Hip Osteoarthritis

HIP OSTEOARTHRITIS The hip joint is a weight bearing ball-and-socket synovial joint which is commonly affected by wear-and-tear (osteoarthritis). In early stages of this degenerative process (irrespective of the cause), a sequence of events takes place within the cartilage of the joint, ultimately leading to exposure of some of the underlying bone. The resultant cartilaginous… Read more »

Greater Trochanteric Bursitis

TROCHANTERIC BURSITIS This condition describes irritation of the bursa at the hip. The trochanteric bursa is a fluid filled sac which is located adjacent to the femur, between the insertion of the gluteus medius and gluteus minimus muscles, into the greater trochanter of the femur. It has the function, in common with other bursae, of… Read more »

Iliopsoas Bursitis

ILIOPSOAS BURSITIS This condition describes irritation of the bursa between the iliopsoas (hip flexor) muscle and the anterior hip capsule and iliopectineal eminence located at the front of the pelvis. Iliopsoas/Iliopectineal Bursa Iliopsoas Muscle   Similar to the function of all other bursae, the iliopsoas bursa separates muscle/tendon from bone and acts to facilitate movement,… Read more »

Hip Flexor Strain

HIP FLEXOR STRAIN / TEAR Hip flexion is the action of moving the thigh upwards towards the torso or if the thigh is fixed it pulls the torso down towards the thigh, for example if you fix your feet under something when doing a sit-up. The main muscles associated with hip flexor strains are the… Read more »

Labral Tear

LABRAL TEAR The hip joint is the closest example to a ball-and-socket joint we have in the human body. The ball is formed by the head of the femur (femoral head), which is located at the top of thigh bone. It forms approximately two thirds of a sphere. The socket is located at the lower… Read more »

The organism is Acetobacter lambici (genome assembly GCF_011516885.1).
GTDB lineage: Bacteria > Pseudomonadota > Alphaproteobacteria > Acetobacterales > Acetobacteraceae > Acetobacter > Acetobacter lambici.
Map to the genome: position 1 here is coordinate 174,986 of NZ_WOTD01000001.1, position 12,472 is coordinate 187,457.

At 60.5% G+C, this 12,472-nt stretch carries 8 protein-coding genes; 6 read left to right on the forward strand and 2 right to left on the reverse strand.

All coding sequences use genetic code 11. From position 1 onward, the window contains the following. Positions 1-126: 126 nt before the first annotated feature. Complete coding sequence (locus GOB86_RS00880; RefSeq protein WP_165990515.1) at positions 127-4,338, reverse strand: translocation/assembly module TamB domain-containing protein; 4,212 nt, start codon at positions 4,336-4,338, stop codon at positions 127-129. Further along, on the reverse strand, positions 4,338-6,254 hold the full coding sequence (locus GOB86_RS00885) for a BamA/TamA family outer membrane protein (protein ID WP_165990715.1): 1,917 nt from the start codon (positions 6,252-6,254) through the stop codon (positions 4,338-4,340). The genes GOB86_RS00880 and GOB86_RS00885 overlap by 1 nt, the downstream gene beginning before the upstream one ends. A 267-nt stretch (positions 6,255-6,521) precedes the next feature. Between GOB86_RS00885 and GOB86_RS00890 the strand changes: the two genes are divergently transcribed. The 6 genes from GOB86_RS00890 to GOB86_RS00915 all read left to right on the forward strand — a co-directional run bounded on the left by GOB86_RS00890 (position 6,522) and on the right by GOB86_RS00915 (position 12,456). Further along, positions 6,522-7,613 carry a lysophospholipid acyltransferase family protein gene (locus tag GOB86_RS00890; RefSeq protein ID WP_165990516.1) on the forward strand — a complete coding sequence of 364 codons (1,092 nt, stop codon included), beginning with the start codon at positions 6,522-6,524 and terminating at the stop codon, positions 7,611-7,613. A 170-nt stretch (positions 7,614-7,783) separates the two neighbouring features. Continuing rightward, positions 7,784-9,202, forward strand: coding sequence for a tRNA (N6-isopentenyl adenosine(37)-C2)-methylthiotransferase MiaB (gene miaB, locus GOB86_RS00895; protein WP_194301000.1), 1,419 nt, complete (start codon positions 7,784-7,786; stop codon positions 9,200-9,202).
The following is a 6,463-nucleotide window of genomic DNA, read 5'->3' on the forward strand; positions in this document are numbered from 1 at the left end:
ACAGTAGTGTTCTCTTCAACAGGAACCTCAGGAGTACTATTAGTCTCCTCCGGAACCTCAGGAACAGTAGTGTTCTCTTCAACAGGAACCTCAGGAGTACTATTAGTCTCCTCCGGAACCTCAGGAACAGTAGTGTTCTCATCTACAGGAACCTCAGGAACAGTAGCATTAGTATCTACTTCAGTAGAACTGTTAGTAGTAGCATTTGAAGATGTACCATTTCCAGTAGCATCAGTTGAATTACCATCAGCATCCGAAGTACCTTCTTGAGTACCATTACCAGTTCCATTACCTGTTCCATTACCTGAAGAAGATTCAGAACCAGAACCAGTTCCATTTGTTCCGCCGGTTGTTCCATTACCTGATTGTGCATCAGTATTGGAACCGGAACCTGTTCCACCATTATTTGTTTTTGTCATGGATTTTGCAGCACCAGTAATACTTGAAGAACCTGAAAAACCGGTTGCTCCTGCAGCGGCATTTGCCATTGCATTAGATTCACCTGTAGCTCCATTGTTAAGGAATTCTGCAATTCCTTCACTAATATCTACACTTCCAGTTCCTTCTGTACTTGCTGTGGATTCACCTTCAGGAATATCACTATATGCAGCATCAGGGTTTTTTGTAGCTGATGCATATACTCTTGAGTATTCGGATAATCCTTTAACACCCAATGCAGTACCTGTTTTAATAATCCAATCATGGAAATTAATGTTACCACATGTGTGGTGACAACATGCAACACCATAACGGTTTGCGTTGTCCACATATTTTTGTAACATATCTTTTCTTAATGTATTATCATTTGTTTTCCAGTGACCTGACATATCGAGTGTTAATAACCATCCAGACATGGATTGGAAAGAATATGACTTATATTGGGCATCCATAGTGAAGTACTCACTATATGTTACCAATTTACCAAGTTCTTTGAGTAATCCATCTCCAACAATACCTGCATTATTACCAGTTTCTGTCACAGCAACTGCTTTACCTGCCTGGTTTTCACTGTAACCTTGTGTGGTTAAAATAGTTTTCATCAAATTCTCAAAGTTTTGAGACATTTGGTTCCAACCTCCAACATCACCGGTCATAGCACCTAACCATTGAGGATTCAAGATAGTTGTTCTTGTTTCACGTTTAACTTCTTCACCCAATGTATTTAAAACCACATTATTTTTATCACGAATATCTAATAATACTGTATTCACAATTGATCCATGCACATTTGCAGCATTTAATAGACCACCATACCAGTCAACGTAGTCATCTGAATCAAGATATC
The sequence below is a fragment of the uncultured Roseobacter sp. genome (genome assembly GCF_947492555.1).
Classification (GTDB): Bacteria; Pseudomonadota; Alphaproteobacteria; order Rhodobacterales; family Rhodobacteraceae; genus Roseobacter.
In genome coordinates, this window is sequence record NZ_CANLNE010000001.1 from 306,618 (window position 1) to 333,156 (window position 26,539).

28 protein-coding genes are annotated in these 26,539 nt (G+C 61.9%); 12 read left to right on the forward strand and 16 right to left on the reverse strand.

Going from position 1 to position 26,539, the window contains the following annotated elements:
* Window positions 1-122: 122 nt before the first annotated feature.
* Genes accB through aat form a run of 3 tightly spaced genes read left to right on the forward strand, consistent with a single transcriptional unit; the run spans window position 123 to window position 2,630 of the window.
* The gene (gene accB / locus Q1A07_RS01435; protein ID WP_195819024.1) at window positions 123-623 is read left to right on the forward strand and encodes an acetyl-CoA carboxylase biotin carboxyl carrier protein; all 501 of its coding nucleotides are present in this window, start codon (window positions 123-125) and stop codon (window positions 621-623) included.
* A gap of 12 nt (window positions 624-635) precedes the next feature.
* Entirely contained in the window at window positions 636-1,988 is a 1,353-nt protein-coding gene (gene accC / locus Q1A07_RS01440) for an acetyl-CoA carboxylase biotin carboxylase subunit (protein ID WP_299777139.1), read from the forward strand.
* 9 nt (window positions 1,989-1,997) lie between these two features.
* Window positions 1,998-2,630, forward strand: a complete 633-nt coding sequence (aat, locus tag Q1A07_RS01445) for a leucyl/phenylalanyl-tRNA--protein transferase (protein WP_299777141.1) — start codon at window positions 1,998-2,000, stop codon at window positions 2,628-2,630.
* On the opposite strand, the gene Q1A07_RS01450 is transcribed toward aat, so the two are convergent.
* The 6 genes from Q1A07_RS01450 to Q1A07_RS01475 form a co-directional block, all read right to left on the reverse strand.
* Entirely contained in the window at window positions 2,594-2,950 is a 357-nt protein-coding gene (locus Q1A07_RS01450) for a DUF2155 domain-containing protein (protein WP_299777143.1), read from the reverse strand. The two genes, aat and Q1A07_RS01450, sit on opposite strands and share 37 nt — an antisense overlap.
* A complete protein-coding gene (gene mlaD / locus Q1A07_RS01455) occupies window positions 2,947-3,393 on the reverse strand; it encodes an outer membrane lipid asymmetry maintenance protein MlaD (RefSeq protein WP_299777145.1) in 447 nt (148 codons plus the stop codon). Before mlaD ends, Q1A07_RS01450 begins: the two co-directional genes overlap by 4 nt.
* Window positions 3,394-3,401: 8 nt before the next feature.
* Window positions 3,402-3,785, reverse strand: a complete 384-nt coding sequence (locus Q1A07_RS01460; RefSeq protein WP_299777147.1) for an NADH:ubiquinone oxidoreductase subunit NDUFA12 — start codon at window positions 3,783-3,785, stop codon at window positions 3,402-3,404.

Sacroiliac (SI) Joint Sprain

SACROILIAC SPRAIN There are two sacroiliac (SI) joints located at the back of the pelvis. These strong, stable synovial joints are formed between the sacrum and the ilium of the pelvis. The SI joints are covered by two different kinds of cartilage: the sacral surface has thick hyaline cartilage, and the ilial surface has thinner… Read more »

Piriformis Syndrome

PIRIFORMIS SYNDROME The piriformis muscle is located in the gluteal/buttock region at the back of the pelvis. Anatomically, this muscle originates from the front of the sacrum and inserts onto the hip. Its main actions are to rotate the hip outwards (laterally) when the hip is bent to less than ninety degrees and to rotate… Read more »

Herniated / Prolapsed / Slipped Disc

HERNIATED DISC, PROLAPSED DISC, SLIPPED DISC Slipped disc, bulging disc, prolapsed disc… these are all common terms used to define types of injury to the discs which sit between the vertebrae bodies (bones) of the spine. Commonly described as the “cushions” or “shock absorbers” of the spine, these circular pads of cartilage are composed of tough, fibrous tissue… Read more »